His impact on defense is similar to that of Amari Cooper on offense. When Lawrence is in the game, he opens everything up for the rest of the defense. Opposing offenses are sending double teams and give their tackles help with running backs and tight ends to combat Lawrence. That opens up opportunities for the rest of the defensive line. Randy Gregory is a good, ascending player, but does he record six sacks if Lawrence isn’t taking some of the attention? Do the linebackers have as much effectiveness without Lawrence setting the edge on the left side of the defensive line? The answer is probably not.
He’s an insanely disruptive player, who’s still in his prime and a huge reason for the Dallas Cowboys success on defense over the last couple of seasons. Even after getting paid, you don’t have to worry about Lawrence experiencing a drop off in production. He’s a player that brings so much intensity to the playing field that you’ll never see a drop off in effort. His leadership and that intensity helped propel the Dallas Cowboys to their biggest win of the regular season last year against the New Orleans Saints.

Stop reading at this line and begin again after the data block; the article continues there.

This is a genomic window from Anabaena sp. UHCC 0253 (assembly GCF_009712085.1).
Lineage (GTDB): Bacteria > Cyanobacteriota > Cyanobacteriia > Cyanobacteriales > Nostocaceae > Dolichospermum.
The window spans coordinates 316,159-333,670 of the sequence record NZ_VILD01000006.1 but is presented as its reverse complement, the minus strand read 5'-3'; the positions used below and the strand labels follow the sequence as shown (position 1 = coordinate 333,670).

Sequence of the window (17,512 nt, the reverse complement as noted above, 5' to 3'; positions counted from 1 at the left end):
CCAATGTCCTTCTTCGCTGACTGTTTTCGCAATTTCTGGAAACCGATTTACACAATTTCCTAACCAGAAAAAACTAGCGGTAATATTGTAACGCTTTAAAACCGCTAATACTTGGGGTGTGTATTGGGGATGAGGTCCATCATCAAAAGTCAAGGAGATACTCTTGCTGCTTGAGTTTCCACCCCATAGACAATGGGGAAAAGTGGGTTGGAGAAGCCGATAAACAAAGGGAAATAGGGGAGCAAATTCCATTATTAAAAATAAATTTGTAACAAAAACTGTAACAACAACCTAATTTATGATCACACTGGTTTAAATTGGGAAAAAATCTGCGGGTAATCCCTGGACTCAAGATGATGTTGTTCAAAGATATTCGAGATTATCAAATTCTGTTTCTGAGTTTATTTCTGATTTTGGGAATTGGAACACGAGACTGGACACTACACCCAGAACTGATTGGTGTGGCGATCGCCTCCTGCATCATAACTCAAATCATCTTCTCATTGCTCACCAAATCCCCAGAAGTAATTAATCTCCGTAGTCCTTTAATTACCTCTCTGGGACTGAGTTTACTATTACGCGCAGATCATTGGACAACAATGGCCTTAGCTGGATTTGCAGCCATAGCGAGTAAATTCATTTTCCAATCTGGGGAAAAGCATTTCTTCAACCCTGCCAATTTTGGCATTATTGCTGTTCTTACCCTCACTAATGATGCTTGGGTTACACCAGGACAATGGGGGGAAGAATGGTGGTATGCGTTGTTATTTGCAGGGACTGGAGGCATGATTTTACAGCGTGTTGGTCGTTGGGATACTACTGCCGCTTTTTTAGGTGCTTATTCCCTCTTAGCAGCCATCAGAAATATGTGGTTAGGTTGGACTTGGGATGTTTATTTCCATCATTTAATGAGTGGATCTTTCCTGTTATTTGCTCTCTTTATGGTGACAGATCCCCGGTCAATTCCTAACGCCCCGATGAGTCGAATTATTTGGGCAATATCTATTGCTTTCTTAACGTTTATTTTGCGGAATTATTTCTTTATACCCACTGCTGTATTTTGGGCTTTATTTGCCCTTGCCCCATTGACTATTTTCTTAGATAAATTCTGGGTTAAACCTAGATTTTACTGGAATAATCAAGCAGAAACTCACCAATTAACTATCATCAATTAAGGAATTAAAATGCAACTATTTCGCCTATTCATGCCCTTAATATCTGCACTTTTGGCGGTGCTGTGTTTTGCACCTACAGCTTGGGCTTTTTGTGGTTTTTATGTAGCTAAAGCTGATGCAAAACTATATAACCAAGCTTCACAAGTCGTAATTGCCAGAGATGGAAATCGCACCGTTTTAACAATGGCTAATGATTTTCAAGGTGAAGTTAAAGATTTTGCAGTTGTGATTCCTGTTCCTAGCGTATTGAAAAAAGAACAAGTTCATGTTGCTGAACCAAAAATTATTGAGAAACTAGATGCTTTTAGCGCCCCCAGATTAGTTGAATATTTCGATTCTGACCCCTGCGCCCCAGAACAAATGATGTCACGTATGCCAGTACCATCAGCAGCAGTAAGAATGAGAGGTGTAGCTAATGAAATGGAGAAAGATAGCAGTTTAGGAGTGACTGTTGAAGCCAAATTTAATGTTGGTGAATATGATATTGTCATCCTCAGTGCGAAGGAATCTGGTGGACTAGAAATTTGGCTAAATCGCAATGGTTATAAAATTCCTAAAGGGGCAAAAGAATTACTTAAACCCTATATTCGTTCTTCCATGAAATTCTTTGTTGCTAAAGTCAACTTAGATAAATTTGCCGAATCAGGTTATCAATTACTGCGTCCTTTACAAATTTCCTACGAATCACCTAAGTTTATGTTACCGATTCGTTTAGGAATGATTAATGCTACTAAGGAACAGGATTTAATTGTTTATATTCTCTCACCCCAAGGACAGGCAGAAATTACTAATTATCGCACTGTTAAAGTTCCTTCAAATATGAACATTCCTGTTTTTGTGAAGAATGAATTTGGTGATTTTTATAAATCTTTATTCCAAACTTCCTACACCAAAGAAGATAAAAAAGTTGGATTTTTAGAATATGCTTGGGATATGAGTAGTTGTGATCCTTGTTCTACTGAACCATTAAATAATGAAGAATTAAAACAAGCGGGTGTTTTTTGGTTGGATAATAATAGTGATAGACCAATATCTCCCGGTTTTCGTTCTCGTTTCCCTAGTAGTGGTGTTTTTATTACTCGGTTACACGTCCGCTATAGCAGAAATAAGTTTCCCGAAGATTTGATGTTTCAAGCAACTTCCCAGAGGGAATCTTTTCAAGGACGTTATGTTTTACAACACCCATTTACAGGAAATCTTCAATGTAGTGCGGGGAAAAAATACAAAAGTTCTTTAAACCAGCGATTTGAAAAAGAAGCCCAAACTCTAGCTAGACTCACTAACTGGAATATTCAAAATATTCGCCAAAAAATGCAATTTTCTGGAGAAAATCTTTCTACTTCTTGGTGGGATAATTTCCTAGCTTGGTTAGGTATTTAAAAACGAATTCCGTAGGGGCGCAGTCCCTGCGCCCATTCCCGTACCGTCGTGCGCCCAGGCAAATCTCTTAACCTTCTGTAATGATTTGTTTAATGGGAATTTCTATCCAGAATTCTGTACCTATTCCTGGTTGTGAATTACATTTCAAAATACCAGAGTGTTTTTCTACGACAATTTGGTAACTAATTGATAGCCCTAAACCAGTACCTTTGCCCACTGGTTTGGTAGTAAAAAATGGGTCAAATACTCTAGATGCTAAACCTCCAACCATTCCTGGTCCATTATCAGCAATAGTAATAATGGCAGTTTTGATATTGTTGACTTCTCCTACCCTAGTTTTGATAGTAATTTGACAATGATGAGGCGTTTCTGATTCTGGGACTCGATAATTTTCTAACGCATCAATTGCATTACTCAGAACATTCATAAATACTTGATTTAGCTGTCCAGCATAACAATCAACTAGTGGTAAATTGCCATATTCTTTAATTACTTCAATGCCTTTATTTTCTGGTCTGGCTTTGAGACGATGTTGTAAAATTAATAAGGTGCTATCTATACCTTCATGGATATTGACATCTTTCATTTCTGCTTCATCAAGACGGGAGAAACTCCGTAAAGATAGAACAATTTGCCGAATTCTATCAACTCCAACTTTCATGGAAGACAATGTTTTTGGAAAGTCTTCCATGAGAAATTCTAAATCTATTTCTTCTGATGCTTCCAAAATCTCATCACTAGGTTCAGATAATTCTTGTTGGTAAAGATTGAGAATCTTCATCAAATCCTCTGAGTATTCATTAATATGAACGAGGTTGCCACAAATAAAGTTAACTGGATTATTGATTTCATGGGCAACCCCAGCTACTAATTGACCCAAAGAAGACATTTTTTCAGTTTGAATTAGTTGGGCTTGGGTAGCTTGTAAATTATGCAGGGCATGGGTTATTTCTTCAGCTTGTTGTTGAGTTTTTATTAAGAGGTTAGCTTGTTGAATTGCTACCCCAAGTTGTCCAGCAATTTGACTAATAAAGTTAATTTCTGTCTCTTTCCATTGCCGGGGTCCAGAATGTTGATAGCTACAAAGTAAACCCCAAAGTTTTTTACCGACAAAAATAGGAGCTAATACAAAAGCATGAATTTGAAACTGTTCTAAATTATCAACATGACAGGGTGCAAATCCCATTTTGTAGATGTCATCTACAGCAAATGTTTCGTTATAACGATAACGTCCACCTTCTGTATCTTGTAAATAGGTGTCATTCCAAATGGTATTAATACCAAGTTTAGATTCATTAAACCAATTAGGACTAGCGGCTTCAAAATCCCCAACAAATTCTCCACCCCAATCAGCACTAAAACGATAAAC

It’s wildly important that he’s healthy for the Dallas Cowboys in 2019. If he’s unable to start the season on the active roster, it will certainly hurt the Dallas Cowboys chances of repeating as NFC East champions.
5. Jaylon Smith, Linebacker
Another player who’s become an emotional and on-field leader for the Dallas Cowboys is Linebacker Jaylon Smith. Even for the most optimistic of Cowboys fans, there was always a little bit of doubt that Jaylon Smith would return to his All-American form that he displayed out of Notre Dame.
In 2017, that doubt grew into concern when Smith did take the field and looked to struggle with lateral movement. While those outside of The Star may have had doubts, Jaylon never lost faith that he would make a significant impact in the NFL.
Not only did Jaylon Smith make an emotional impact as an on-field leader for the Dallas Cowboys, his impact, though largely unnoticed, might have been bigger than fellow Linebacker Leighton Vander Esch.